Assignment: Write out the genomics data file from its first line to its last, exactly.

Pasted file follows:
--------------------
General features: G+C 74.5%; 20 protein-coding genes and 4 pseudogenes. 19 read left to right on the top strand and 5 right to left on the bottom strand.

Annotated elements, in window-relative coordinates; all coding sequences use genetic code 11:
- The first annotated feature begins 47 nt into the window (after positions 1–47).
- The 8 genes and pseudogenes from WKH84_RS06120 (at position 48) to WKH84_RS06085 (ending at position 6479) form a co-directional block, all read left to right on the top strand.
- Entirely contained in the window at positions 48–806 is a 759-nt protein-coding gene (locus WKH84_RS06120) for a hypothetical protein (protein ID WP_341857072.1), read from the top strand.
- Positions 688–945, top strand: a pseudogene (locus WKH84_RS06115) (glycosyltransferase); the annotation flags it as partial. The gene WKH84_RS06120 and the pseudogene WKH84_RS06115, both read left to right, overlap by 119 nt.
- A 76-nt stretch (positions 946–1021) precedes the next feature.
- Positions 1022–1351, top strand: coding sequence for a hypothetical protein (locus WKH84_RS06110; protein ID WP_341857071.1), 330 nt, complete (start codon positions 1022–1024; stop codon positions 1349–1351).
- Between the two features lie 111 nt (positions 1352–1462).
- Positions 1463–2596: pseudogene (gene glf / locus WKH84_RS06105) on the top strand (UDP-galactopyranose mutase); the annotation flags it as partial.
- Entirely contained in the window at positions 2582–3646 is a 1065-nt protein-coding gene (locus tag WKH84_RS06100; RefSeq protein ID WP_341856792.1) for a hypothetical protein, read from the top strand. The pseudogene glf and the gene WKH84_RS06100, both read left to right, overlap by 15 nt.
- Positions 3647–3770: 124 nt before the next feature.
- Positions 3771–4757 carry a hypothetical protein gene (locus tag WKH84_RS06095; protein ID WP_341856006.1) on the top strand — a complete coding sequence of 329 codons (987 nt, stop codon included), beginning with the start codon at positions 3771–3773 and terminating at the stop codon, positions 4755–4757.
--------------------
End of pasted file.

General features: G+C 74.5%; 20 protein-coding genes and 4 pseudogenes. 19 read left to right on the top strand and 5 right to left on the bottom strand.

Annotated elements, in window-relative coordinates; all coding sequences use genetic code 11:
- The first annotated feature begins 47 nt into the window (after positions 1–47).
- The 8 genes and pseudogenes from WKH84_RS06120 (at position 48) to WKH84_RS06085 (ending at position 6479) form a co-directional block, all read left to right on the top strand.
- Entirely contained in the window at positions 48–806 is a 759-nt protein-coding gene (locus WKH84_RS06120) for a hypothetical protein (protein ID WP_341857072.1), read from the top strand.
- Positions 688–945, top strand: a pseudogene (locus WKH84_RS06115) (glycosyltransferase); the annotation flags it as partial. The gene WKH84_RS06120 and the pseudogene WKH84_RS06115, both read left to right, overlap by 119 nt.
- A 76-nt stretch (positions 946–1021) precedes the next feature.
- Positions 1022–1351, top strand: coding sequence for a hypothetical protein (locus WKH84_RS06110; protein ID WP_341857071.1), 330 nt, complete (start codon positions 1022–1024; stop codon positions 1349–1351).
- Between the two features lie 111 nt (positions 1352–1462).
- Positions 1463–2596: pseudogene (gene glf / locus WKH84_RS06105) on the top strand (UDP-galactopyranose mutase); the annotation flags it as partial.
- Entirely contained in the window at positions 2582–3646 is a 1065-nt protein-coding gene (locus tag WKH84_RS06100; RefSeq protein ID WP_341856792.1) for a hypothetical protein, read from the top strand. The pseudogene glf and the gene WKH84_RS06100, both read left to right, overlap by 15 nt.
- Positions 3647–3770: 124 nt before the next feature.
- Positions 3771–4757 carry a hypothetical protein gene (locus tag WKH84_RS06095; protein ID WP_341856006.1) on the top strand — a complete coding sequence of 329 codons (987 nt, stop codon included), beginning with the start codon at positions 3771–3773 and terminating at the stop codon, positions 4755–4757.